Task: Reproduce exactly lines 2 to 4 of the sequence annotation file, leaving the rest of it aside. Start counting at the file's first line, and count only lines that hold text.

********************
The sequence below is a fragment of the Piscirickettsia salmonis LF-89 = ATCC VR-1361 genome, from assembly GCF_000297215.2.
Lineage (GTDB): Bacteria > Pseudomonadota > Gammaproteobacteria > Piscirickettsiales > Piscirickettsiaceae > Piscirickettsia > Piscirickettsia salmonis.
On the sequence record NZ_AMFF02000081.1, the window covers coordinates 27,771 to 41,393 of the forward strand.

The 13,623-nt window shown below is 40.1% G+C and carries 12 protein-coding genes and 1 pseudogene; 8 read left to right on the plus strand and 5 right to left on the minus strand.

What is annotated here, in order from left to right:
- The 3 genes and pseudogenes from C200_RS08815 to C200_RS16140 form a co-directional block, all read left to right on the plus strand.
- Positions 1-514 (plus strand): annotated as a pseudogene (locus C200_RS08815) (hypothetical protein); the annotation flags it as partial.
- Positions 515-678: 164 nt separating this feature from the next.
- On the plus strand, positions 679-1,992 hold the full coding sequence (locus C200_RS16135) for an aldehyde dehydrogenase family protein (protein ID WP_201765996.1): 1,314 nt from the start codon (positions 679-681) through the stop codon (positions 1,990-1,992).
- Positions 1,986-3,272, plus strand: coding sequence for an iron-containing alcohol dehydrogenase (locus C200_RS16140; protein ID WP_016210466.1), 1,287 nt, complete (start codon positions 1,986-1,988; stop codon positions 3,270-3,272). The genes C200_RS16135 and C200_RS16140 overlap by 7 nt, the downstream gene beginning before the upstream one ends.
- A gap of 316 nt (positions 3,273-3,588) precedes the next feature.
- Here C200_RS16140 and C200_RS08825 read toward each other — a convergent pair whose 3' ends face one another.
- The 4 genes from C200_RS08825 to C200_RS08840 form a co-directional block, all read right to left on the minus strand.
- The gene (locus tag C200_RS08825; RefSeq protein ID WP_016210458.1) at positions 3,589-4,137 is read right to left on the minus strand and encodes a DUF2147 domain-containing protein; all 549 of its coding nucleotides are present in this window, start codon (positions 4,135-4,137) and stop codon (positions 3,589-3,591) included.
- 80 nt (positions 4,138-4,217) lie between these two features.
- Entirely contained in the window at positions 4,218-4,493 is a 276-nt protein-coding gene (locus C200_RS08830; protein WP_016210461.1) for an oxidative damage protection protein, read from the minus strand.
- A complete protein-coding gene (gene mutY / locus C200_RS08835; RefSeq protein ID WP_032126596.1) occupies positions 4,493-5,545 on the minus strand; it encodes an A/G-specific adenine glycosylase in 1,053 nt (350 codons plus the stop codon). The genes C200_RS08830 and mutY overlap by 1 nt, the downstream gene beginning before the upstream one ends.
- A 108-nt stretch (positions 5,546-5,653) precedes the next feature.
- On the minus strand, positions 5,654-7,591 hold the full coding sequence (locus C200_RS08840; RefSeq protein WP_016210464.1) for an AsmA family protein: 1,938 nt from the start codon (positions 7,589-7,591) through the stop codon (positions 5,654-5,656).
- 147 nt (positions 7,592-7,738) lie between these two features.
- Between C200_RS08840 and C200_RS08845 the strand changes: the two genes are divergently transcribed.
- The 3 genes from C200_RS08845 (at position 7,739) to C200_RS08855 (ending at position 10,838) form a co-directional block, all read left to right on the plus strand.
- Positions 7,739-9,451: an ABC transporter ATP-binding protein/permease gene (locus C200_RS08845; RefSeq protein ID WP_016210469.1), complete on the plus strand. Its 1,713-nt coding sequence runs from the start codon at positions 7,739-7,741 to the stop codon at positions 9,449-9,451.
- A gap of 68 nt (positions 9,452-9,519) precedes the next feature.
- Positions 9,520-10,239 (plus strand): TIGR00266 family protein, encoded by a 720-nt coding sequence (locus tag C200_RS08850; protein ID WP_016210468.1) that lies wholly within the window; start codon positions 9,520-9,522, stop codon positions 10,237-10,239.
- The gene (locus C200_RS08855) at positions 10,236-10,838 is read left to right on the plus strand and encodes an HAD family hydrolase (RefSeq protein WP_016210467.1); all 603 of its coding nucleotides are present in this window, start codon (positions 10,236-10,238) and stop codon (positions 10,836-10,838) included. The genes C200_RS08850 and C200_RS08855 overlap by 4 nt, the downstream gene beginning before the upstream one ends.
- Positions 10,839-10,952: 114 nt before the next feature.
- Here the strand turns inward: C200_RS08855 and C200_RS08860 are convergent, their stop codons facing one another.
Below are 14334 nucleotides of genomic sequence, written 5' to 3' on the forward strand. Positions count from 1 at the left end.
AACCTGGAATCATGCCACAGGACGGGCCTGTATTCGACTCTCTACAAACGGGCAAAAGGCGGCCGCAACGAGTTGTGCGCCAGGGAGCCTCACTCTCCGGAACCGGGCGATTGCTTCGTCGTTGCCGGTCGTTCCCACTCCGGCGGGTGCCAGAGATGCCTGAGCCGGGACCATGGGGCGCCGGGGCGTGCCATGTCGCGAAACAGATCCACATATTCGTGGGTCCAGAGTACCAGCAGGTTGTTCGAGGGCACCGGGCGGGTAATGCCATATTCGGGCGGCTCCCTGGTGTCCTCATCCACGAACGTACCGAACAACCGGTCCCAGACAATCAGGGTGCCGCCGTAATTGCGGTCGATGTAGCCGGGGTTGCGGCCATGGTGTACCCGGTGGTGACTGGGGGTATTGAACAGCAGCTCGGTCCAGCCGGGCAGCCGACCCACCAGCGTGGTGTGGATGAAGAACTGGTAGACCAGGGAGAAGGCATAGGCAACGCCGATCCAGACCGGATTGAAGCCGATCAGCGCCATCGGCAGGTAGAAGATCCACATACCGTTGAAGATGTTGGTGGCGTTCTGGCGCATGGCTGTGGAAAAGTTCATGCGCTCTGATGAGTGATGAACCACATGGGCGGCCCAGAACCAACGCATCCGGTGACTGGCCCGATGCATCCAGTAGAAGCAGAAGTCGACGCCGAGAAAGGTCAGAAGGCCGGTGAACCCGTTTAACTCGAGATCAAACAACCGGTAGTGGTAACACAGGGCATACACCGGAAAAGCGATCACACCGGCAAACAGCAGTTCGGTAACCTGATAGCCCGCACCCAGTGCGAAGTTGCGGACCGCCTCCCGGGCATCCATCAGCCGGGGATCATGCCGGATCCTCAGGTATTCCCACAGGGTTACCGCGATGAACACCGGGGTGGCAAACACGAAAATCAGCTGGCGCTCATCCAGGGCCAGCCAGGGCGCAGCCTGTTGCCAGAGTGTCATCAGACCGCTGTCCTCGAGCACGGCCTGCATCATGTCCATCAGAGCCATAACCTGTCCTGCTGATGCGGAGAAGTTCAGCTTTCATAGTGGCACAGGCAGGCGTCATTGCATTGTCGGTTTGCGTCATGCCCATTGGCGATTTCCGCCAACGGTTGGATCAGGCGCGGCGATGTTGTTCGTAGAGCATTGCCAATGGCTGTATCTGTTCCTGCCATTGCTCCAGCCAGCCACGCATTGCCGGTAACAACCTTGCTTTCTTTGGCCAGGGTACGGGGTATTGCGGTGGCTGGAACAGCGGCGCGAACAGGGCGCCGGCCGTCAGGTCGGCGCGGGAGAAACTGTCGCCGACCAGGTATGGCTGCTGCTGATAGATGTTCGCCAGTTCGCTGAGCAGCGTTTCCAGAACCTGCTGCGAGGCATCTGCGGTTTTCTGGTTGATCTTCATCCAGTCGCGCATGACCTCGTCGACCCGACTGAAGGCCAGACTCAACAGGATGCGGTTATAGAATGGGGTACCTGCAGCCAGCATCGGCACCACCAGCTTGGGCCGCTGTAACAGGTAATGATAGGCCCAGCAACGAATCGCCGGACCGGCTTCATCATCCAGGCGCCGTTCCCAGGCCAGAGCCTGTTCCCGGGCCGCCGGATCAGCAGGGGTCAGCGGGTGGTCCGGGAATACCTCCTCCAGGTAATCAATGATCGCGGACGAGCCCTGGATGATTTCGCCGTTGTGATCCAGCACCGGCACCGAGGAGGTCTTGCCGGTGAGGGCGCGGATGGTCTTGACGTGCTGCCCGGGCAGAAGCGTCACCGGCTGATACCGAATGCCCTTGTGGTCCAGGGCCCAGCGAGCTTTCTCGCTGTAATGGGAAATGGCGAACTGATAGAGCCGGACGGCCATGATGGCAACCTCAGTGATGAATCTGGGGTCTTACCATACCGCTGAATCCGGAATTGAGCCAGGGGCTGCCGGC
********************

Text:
Lineage (GTDB): Bacteria > Pseudomonadota > Gammaproteobacteria > Piscirickettsiales > Piscirickettsiaceae > Piscirickettsia > Piscirickettsia salmonis.
On the sequence record NZ_AMFF02000081.1, the window covers coordinates 27,771 to 41,393 of the forward strand.

The 13,623-nt window shown below is 40.1% G+C and carries 12 protein-coding genes and 1 pseudogene; 8 read left to right on the plus strand and 5 right to left on the minus strand.